Tensorflow For GPU Computations
This article was published as a part of the Data Science Blogathon
In this article, we are going to learn how we can enable tensorflow for GPU Computations. Okay, let’s face it, Deep Learning Models are data-hungry and are often huge require a lot of computation power to train. Doing so on our device CPU is unfeasible because it runs the training one input at a time.
The above slows down the training process and requires heavy memory usage, leading to freezing from other works. The process doesn’t stop here, and the effect can also be seen in inferencing.
I have been unproductive most of the time unless I switched to Tensorflow for GPU Computations; frankly speaking, “GPUS are the new norms.” However, the hurdles many newbies and I faced are enabling GPU for computation due to Windows 10 and Tensorflow.
But fret not. This article helps leverage your Tensorflow for GPU computation in the most straightforward manner possible. So let’s get started.
Refresher – Tensorflow for GPU Computations
Before moving on further, let’s understand how these devices work and why to use them.
GPUs are an abbreviation for Graphics Processing Unit. Yes, you read right!. The devices, the key to smooth gameplay, and heavy graphics editing can be now utilized to perform the deep learning task.
A GPU is a tiny device compared to a CPU. Still, it has more logical cores(transistors dedicated to ALU’s, control units, and memory cache) arranged in blocks of 32 (see fig 1). Also, they are optimized for performing fast floating-point calculations to render graphics by carrying out the same operations along with many cores, also called parallelization
Nowadays, these are optimized to perform deep learning computations to leverage parallelization. In a single clock cycle, enable tensorflow for GPU computation which can carry a lot of data(compared to CPU) for calculation, doing training a lot faster and allowing for better memory management. If you like to learn more, kindly refer to this medium article.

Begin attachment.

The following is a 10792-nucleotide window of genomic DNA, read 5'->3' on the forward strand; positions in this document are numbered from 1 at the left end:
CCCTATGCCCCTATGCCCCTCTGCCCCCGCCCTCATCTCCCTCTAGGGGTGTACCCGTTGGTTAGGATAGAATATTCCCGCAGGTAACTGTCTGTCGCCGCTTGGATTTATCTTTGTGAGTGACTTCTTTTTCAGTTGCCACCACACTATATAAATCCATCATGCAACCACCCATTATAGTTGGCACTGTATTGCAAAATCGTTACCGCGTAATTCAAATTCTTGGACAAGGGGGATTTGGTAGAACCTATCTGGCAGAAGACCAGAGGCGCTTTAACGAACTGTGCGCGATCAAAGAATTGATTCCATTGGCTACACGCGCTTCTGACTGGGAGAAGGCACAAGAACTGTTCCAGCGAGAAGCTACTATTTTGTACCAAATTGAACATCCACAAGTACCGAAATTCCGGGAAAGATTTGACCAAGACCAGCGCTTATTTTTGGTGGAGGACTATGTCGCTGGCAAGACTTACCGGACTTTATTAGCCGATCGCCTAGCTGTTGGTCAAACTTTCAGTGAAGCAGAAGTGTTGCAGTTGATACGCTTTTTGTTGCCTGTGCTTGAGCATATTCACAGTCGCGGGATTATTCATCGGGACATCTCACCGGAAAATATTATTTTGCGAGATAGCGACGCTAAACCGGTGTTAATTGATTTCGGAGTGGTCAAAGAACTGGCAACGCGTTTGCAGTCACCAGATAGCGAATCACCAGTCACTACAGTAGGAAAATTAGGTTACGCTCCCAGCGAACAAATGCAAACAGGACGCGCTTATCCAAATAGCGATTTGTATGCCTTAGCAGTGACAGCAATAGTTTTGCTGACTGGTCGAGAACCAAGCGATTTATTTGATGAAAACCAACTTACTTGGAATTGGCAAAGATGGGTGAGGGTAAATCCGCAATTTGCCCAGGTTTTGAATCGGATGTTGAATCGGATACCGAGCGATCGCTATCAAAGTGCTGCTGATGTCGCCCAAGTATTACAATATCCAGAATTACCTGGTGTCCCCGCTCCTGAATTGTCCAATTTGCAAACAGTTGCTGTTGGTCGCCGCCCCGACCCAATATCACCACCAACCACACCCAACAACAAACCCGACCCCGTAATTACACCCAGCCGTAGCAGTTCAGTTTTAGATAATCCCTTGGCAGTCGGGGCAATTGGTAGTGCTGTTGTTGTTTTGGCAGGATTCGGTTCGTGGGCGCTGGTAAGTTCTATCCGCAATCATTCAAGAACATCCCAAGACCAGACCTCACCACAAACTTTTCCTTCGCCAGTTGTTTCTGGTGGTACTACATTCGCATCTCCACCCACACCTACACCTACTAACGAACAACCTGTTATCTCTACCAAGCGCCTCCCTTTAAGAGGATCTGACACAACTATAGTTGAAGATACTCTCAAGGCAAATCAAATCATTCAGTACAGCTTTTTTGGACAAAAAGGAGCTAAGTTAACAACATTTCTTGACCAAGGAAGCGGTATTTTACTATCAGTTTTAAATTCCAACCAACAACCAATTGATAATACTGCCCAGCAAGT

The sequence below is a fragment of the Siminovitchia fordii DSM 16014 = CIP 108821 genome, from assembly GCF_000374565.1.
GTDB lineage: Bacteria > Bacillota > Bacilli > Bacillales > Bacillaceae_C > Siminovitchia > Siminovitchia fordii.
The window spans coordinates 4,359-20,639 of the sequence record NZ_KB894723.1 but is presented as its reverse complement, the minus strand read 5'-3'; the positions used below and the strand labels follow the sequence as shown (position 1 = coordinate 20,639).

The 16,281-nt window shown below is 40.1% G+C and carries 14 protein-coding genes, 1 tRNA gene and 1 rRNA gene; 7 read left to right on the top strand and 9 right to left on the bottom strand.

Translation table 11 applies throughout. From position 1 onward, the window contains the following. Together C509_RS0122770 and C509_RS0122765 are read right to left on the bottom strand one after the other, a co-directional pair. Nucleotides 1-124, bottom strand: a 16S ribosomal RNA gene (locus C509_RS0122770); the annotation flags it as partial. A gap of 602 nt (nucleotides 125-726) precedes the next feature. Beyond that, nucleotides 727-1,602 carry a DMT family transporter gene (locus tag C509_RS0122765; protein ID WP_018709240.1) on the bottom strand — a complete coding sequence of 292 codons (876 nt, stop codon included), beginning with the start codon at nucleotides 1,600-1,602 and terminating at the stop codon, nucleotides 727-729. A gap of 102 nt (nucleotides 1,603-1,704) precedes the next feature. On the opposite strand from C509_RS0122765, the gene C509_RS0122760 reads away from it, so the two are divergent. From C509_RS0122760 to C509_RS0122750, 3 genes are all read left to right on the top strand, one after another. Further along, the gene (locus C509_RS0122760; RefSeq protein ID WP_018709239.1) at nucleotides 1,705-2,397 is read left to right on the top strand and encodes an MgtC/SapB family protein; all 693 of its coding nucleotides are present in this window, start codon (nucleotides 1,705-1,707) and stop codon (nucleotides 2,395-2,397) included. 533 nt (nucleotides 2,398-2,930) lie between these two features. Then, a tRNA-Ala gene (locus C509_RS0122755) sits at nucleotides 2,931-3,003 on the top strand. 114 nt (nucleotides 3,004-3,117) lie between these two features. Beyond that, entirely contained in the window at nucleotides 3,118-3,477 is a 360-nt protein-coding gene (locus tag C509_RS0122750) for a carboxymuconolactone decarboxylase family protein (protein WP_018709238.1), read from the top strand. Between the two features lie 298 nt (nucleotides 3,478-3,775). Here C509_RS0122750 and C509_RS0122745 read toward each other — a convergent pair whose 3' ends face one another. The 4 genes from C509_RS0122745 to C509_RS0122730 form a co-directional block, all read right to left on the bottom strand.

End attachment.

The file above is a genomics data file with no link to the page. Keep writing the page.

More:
As mentioned in the previous section, the devices are now being optimized to perform deep learning computation, and NVIDIA is a leading producer. They have launched the cuDNN (Cuda Deep Neural Network) Library, which supports many DL frameworks such as Caffe2, Chainer, MxNet, Chainer, Tensorflow, Pytorch, Paddle.
For the most part, enabling tensorflow for GPU computation is right from the start is no big deal; however, the process becomes complicated due to windows 10 and TensorFlow limitations.
So let’s see how one can enable the same on a windows pc with NVIDIA GPU. For demonstration purposes, device specifications:
PC:- HP Pavillion Gaming PC with NVIDIA GTX 1650
OS:- Windows 10 Home Edition
Python Distribution: Anaconda
So let’s start the process ⚙
Step 1 — Downloading Essentials
🌟1–1 Cuda Toolkit
Cuda toolkit is C++ binding developed for using accelerated computing. It consists of GPU accelerated libraries, compiler(NVCC), development tools, and support for CUDA runtimes.
👉 First, check Cuda version compatibility for your device(GPU) to download the toolkit (For my case, it is version 10) and then head to the Official Download Page. Make sure you land on a page that looks like this:
👉 Click on the Download Now button, taking you to the selection page. Note here you need to select the Archive of Previous CUDA Releases link.
👉 Now select the required version and click on it. The best way is to use CTRL+F and then inter version no, e.g.
👉 Select the specific platform(Win, Linux, Mac), Architecture (32 /64 bit), OS (10/8/8.1/Sever 2016/2018 R2), and installer type (local/network)and then click on Download. In this case, I selected the following config:
While it’s downloading(2.1GB), let’s download the cuDNN files; required later.
🌟1–2 cuDNN (Members Exclusive Section!)
It is worth noting that one should only download the file specific to their Cuda toolkit version.
👉 Go to the cuDNN official site for downloading packages and click on the download cuDNN button. This will open a new page asking you to log in to your Nvidia account( if not present, sign up using the Join Now button, it’s free!).
👉 Fill in the required credentials and verify yourself; finally, a page something like this will open, make sure to click on agree and then archive cuDNN releases:
👉 Finally, find the version compatible with your CUDA and then select your distribution, the library files😉.
The above step will start downloading the files. Meanwhile, let’s switch gears and download the final software Visual Studio.
🌟 1–3 Visual Studio
As stated earlier, the Cuda toolkit is C++ binding, and one will require Vs. Build Tools to build them. For best results, it’s also advised to install everything related to C++ too!.